Sure. Many higher education campuses are covered by Title III. Any higher school, so private schools would generally be covered under Title III of the ADA. Public schools, state universities, would be covered under Title II. But anything private would be covered under Title III and so those would be impacted by this law if there are architectural barriers at issue, that would be affected by this law. I will say that, you know, many cases Section 504 may also apply to a public -- rather to a private school. So there may be other rules as well. But certainly there would be a direct impact on higher education and lower education. Any private school would be covered by generally by Title III unless it falls under a religious exemption. Yes, it would be affected by this bill.
Great thanks for that clarification. We are getting closer to the bottom of the hour here. Marilyn, we have time for a couple more questions here. And this -- I'll read this question directly. This person says I don't understand the concern. How would HR 620 turn people with disabilities in to second class citizens?
Thank you Peter and to the questioner. Because it imposes added limitations on enforcing our rights. So I remember when the ADA was being debated in Congress. And there was concern about utilizing the same enforcement provisions as the Civil Rights Act of 1964 which affects so-called racial minorities, people of color, women and other groups and it was said well, wouldn't it be okay just to have these requirements but, you know, different enforcement mechanisms and, you know, the way we characterized it as, you know, well, your -- you know you are very good. But you are just saying to people with disabilities you are very good and you are very worthwhile and your rights matter but they don't matter quite as much as other people's rights and the community insisted on the same enforcement provisions. And that's the sense in which we don't rely on particular -- I mean if the ADA's requirements were onnorous it would be wub thing but given they are so carefully crafted to take the needs of businesses in to account, there is it nothing to fear from something enforcement requirements but the same as every other Civil Rights law. And the other sense of second class citizenship, is that if you don't have rights with remedies meaning a way to enforce these rights, then, you know, all your -- all your neighbors without disabilities don't even think twice about can they go in to a bank or can they go to a certain restaurant. Pe they have just go but people with disabilities may have to really figure, you know, does your -- does your bathroom comply and how is it configured and have someone go look at it first or, you know, or go first to see that they can be there for more than an hour and a half, you know, or, you know, why should you have to make a hundred more checks particularly get -- if again the requirements are reasonable. And the ADA really weighed, you know, what was fair to ask of covered entities, businesses and other (inaudible) covered by the law and it keanl came out with what's in the ADA and some say that it should be a lot stronger than it is. But we have been able to do quite a bit with it. And it is literally changed the face of America in terms of our architecture and transportation but we also know there are many public accommodations have not acquainted themselves with their obligations and people with disabilities are second class citizens until their rights are implemented.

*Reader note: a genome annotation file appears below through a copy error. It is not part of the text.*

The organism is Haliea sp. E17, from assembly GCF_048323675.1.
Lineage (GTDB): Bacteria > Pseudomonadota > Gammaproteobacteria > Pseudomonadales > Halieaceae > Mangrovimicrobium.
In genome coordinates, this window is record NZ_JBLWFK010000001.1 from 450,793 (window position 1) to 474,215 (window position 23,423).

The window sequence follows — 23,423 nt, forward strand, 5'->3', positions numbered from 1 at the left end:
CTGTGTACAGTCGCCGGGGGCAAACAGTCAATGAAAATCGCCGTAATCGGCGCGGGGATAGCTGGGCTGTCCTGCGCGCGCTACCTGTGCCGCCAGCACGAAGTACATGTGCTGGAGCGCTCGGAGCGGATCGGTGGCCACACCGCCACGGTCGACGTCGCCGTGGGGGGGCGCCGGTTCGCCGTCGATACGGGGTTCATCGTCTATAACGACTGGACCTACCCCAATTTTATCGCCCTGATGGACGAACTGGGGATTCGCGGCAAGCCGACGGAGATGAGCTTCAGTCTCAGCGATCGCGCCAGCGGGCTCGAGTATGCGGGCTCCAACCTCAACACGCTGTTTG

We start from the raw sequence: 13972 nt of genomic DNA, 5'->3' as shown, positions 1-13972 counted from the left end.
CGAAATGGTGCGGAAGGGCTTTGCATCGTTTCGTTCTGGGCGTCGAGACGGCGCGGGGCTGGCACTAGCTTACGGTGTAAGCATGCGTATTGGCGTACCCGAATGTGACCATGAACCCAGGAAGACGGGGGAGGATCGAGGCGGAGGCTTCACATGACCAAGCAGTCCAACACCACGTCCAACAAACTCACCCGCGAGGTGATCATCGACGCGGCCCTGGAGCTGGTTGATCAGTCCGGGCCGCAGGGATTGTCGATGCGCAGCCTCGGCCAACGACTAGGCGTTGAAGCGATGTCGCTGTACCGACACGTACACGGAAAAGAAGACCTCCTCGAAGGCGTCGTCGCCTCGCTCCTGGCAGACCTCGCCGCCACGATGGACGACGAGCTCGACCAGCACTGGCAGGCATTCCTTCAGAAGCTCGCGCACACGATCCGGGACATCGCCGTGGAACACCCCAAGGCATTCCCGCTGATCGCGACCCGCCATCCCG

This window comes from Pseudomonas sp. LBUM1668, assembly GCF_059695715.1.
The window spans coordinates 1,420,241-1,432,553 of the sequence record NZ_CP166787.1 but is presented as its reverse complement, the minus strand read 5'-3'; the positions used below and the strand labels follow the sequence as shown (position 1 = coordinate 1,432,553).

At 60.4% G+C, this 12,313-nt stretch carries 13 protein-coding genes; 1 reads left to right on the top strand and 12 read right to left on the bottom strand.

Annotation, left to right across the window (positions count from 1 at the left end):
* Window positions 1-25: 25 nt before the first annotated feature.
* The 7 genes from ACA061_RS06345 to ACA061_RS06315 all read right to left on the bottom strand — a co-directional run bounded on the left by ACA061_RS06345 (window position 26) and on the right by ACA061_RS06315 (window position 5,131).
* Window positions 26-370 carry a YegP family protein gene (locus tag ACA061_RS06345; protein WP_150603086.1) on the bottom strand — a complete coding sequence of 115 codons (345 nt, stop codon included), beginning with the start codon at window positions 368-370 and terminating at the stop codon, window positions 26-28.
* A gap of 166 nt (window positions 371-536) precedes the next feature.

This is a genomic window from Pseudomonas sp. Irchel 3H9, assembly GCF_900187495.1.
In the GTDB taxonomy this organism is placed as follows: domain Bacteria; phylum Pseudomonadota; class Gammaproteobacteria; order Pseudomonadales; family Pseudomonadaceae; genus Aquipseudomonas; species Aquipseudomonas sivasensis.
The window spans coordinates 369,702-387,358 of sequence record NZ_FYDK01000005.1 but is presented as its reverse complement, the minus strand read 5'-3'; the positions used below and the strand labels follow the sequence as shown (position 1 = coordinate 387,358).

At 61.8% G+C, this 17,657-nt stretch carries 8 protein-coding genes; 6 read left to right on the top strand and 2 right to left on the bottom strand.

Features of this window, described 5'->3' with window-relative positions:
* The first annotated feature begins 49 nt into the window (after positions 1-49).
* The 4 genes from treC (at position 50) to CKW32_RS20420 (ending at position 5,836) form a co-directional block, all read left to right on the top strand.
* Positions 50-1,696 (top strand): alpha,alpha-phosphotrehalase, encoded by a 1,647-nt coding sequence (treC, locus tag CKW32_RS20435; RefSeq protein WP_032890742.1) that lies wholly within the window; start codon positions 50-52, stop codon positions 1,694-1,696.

Thanks. Opportunity for one last quick question. Jennifer, where can someone wants to know where they can get information about what members of the house serve on the judiciary committee?
Sure. There is a couple of ways you can find and the easiest way is to look at the judiciary committee's websites. One way to do is to put in to Google house judiciary committee and you will pull it up and if you are on the right website it should say judiciary.house.gov. And that will give you majority members and minority members. So you can look at it -- I think it is also on Wikipedia. So if you happen to pull up that page they will also give you what I believe is the accurate list of majority and minority members but the official sources is the obviously committee's website. But you can find that. Again it is judiciary.house.gov.
Thanks. One last question. Is there a place where one can go find on a yearly basis how many lawsuits are filed at the federal level under Title III of the ADA? >>
I am aware that there is -- there is some blogs that keep track of how many lawsuits are filed on a yearly basis. And an individual can also look in to the federal filing systems which is a bit more difficult to do but a quick search on the web would usually turn up some of these blogs that have this type of information.
That's great. Thank you for that. We are at the bottom of the hour and I think there was a great discussion of this legislation and looking at it from the both sides. I want to especially thank our presenters today, Heather, Jennifer and Marilyn. Not just for the 90 minutes or so, in doing the session this afternoon but all the time and effort that they put in to putting together this presentation. We truly truly appreciate your efforts for that. I want to thank all of you for participating today in today's session. You will -- we will have some update ed information in the coming weeks about the additional ADA audio conference sessions upcoming later in the next couple of months. And you can find that information by visiting www.ada-.org. So again want to thank all of you for joining us and we look forward to having you join us again in the future. Take care and good day everyone.